There are rare reports of the occurrence of acute transverse myelitis and Guillain–Barré syndrome after various surgical procedures and general/epidural anaesthesia. The concomitant occurrence of these pathologies is very rare and is called Guillain–Barré and acute transverse myelitis overlap syndrome. In this article, we present the case of a second trimester pregnant patient who developed Guillain–Barré and acute transverse myelitis overlap syndrome.

Case presentation

We report the case of a 16-year-old female patient who underwent a therapeutic termination of pregnancy two weeks prior to the onset of the disease with gradual development of a motor deficit with walking and sensitivity disorders, fecal incontinence. The diagnosis was based on clinical exam, electroneurography and spinal magnetic resonance imaging. Endocrinopathies, infectious diseases, autoimmune and inflammatory diseases, neoplastic diseases and vitamin deficiencies were ruled out. Our patient attended five sessions of therapeutic plasma exchange, followed by steroid treatment, intravenous immunoglobulin with minimum recovery of the motor deficit in the upper limbs, but without significant evolution of the motor deficit in the lower limbs. The patient was discharged on maintenance corticotherapy and immunosuppressive treatment with azathioprine.

Conclusions

We report a very rare association between Guillain–Barré syndrome and acute transverse myelitis triggered by a surgical intervention with general anaesthesia. The overlap of Guillain–Barré syndrome and acute transverse myelitis makes the prognosis for recovery worse, and further studies are needed to establish the first-line therapy in these cases.

Open access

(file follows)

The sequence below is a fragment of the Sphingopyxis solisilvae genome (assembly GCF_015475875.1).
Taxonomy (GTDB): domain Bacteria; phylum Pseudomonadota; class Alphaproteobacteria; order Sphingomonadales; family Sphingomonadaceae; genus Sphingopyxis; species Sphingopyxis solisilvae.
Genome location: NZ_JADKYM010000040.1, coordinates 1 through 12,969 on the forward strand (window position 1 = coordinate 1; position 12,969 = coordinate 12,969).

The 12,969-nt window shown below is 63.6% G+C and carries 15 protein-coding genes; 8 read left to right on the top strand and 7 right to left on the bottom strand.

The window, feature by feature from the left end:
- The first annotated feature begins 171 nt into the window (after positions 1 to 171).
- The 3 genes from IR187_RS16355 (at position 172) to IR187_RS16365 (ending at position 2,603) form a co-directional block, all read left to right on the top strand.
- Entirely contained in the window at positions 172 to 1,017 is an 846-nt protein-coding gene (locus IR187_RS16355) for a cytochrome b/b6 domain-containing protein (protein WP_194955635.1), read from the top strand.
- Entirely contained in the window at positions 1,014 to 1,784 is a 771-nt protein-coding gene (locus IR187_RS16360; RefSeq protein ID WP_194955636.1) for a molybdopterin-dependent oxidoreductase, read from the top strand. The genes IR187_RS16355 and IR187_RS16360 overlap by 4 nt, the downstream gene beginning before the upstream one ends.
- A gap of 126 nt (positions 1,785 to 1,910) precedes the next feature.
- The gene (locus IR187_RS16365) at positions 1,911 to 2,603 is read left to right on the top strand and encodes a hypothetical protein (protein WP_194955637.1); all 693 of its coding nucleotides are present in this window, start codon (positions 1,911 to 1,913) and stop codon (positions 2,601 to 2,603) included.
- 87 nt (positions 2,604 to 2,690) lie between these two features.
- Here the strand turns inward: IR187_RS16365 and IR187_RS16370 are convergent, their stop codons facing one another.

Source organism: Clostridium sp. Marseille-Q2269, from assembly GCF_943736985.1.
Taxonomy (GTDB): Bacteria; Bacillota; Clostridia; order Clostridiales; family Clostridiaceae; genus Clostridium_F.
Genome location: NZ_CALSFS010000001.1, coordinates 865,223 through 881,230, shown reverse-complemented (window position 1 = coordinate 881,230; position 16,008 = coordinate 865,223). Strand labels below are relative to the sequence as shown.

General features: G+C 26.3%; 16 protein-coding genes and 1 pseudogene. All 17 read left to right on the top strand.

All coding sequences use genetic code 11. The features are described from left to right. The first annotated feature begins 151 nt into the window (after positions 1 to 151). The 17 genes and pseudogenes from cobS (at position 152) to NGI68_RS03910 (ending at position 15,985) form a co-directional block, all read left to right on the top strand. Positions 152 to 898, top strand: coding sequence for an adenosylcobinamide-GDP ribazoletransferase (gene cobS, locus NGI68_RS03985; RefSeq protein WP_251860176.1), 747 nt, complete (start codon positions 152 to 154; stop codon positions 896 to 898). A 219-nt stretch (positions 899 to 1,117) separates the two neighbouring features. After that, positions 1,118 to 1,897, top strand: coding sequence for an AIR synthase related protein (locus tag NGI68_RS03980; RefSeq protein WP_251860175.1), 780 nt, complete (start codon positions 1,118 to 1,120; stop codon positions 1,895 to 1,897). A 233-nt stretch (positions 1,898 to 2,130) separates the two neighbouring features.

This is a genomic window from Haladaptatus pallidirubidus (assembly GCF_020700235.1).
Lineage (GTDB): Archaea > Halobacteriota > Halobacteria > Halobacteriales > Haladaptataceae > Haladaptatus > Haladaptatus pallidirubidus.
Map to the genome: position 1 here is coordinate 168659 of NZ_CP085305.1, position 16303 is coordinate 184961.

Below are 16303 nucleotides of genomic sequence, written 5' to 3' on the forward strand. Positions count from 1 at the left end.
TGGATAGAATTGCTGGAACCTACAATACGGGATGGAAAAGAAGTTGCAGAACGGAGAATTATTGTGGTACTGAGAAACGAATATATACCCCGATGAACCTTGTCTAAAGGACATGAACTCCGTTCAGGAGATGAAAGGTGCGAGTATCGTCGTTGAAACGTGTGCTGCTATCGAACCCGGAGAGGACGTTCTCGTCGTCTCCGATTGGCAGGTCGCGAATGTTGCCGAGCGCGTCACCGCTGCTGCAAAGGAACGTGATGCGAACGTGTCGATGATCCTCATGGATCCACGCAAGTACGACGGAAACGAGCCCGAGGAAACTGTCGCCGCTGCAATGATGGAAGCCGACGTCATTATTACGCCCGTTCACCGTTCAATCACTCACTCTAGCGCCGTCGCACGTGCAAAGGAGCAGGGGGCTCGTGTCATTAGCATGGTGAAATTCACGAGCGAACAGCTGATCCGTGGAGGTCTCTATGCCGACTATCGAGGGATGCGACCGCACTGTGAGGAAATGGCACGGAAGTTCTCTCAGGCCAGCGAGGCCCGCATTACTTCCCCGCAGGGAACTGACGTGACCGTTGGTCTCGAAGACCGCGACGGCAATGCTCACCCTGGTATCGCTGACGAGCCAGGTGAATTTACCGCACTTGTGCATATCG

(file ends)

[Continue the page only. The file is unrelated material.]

Impact of Intravenous Fluids and Enteral Nutrition on the Severity of Gastrointestinal Dysfunction: A Systematic Review and Meta-analysis

Abstract

Introduction

Gastrointestinal dysfunction (GDF) is one of the primary causes of morbidity and mortality in critically ill patients. Intensive care interventions, such as intravenous fluids and enteral feeding, can exacerbate GDF. There exists a paucity of high-quality literature on the interaction between these two modalities (intravenous fluids and enteral feeding) as a combined therapy on its impact on GDF.

Aim

To review the impact of intravenous fluids and enteral nutrition individually on determinants of gut function and implications in clinical practice.

Methods

Randomized controlled trials on intravenous fluids and enteral feeding on GDF were identified by a comprehensive database search of MEDLINE and EMBASE. Extraction of data was conducted for study characteristics, provision of fluids or feeding in both groups and quality of studies was assessed using the Cochrane criteria. A random-effects model was applied to estimate the impact of these interventions across the spectrum of GDF severity.